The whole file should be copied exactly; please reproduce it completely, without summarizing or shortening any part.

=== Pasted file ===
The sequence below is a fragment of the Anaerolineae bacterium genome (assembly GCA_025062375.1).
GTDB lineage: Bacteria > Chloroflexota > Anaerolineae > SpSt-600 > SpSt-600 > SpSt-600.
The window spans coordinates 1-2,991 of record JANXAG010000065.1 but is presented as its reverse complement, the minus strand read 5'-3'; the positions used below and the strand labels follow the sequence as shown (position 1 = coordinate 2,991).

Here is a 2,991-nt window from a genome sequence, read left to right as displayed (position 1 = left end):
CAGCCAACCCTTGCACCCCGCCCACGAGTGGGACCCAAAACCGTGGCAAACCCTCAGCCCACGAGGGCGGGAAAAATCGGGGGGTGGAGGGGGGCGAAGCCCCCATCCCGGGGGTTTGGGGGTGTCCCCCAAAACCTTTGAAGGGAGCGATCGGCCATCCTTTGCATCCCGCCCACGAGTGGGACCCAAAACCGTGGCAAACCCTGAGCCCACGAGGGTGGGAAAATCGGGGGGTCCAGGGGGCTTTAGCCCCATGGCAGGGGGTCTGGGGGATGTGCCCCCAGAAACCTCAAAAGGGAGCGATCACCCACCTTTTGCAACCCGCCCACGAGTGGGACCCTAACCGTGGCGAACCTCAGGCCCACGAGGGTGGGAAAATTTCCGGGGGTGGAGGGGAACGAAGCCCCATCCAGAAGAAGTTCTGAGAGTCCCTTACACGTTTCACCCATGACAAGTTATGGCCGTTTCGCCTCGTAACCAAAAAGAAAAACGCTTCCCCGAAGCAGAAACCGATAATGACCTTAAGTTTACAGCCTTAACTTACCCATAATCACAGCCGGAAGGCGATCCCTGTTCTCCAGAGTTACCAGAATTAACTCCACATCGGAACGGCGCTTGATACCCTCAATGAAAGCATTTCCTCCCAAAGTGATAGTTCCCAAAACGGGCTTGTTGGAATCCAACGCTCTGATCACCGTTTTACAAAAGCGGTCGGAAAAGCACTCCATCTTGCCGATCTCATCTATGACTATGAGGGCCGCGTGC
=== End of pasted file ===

The sequence below is a fragment of the Anaerolineae bacterium genome (assembly GCA_025062375.1).
GTDB lineage: Bacteria > Chloroflexota > Anaerolineae > SpSt-600 > SpSt-600 > SpSt-600.
The window spans coordinates 1-2,991 of record JANXAG010000065.1 but is presented as its reverse complement, the minus strand read 5'-3'; the positions used below and the strand labels follow the sequence as shown (position 1 = coordinate 2,991).

Here is a 2,991-nt window from a genome sequence, read left to right as displayed (position 1 = left end):
CAGCCAACCCTTGCACCCCGCCCACGAGTGGGACCCAAAACCGTGGCAAACCCTCAGCCCACGAGGGCGGGAAAAATCGGGGGGTGGAGGGGGGCGAAGCCCCCATCCCGGGGGTTTGGGGGTGTCCCCCAAAACCTTTGAAGGGAGCGATCGGCCATCCTTTGCATCCCGCCCACGAGTGGGACCCAAAACCGTGGCAAACCCTGAGCCCACGAGGGTGGGAAAATCGGGGGGTCCAGGGGGCTTTAGCCCCATGGCAGGGGGTCTGGGGGATGTGCCCCCAGAAACCTCAAAAGGGAGCGATCACCCACCTTTTGCAACCCGCCCACGAGTGGGACCCTAACCGTGGCGAACCTCAGGCCCACGAGGGTGGGAAAATTTCCGGGGGTGGAGGGGAACGAAGCCCCATCCAGAAGAAGTTCTGAGAGTCCCTTACACGTTTCACCCATGACAAGTTATGGCCGTTTCGCCTCGTAACCAAAAAGAAAAACGCTTCCCCGAAGCAGAAACCGATAATGACCTTAAGTTTACAGCCTTAACTTACCCATAATCACAGCCGGAAGGCGATCCCTGTTCTCCAGAGTTACCAGAATTAACTCCACATCGGAACGGCGCTTGATACCCTCAATGAAAGCATTTCCTCCCAAAGTGATAGTTCCCAAAACGGGCTTGTTGGAATCCAACGCTCTGATCACCGTTTTACAAAAGCGGTCGGAAAAGCACTCCATCTTGCCGATCTCATCTATGACTATGAGGGCCGCGTGC